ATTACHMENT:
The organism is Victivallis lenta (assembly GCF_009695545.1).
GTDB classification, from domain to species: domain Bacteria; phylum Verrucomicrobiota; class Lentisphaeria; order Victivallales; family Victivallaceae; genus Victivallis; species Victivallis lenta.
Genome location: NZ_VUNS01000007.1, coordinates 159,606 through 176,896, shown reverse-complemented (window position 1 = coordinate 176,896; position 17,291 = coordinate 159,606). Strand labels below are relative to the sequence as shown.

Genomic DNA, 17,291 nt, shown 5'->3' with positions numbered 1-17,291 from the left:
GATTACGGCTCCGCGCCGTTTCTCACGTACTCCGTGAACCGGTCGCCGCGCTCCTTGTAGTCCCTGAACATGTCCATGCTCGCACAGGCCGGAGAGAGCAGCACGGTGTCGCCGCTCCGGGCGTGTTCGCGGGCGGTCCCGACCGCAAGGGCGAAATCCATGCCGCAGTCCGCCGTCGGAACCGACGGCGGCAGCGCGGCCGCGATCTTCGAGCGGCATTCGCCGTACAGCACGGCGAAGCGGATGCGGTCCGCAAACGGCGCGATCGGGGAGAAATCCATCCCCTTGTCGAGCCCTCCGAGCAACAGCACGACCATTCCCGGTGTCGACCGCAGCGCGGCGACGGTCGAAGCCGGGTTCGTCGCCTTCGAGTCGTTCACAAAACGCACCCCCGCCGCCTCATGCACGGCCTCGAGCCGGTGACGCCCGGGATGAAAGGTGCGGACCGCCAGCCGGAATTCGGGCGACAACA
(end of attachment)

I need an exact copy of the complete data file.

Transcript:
The organism is Victivallis lenta (assembly GCF_009695545.1).
GTDB classification, from domain to species: domain Bacteria; phylum Verrucomicrobiota; class Lentisphaeria; order Victivallales; family Victivallaceae; genus Victivallis; species Victivallis lenta.
Genome location: NZ_VUNS01000007.1, coordinates 159,606 through 176,896, shown reverse-complemented (window position 1 = coordinate 176,896; position 17,291 = coordinate 159,606). Strand labels below are relative to the sequence as shown.

Genomic DNA, 17,291 nt, shown 5'->3' with positions numbered 1-17,291 from the left:
GATTACGGCTCCGCGCCGTTTCTCACGTACTCCGTGAACCGGTCGCCGCGCTCCTTGTAGTCCCTGAACATGTCCATGCTCGCACAGGCCGGAGAGAGCAGCACGGTGTCGCCGCTCCGGGCGTGTTCGCGGGCGGTCCCGACCGCAAGGGCGAAATCCATGCCGCAGTCCGCCGTCGGAACCGACGGCGGCAGCGCGGCCGCGATCTTCGAGCGGCATTCGCCGTACAGCACGGCGAAGCGGATGCGGTCCGCAAACGGCGCGATCGGGGAGAAATCCATCCCCTTGTCGAGCCCTCCGAGCAACAGCACGACCATTCCCGGTGTCGACCGCAGCGCGGCGACGGTCGAAGCCGGGTTCGTCGCCTTCGAGTCGTTCACAAAACGCACCCCCGCCGCCTCATGCACGGCCTCGAGCCGGTGACGCCCGGGATGAAAGGTGCGGACCGCCAGCCGGAATTCGGGCGACAACA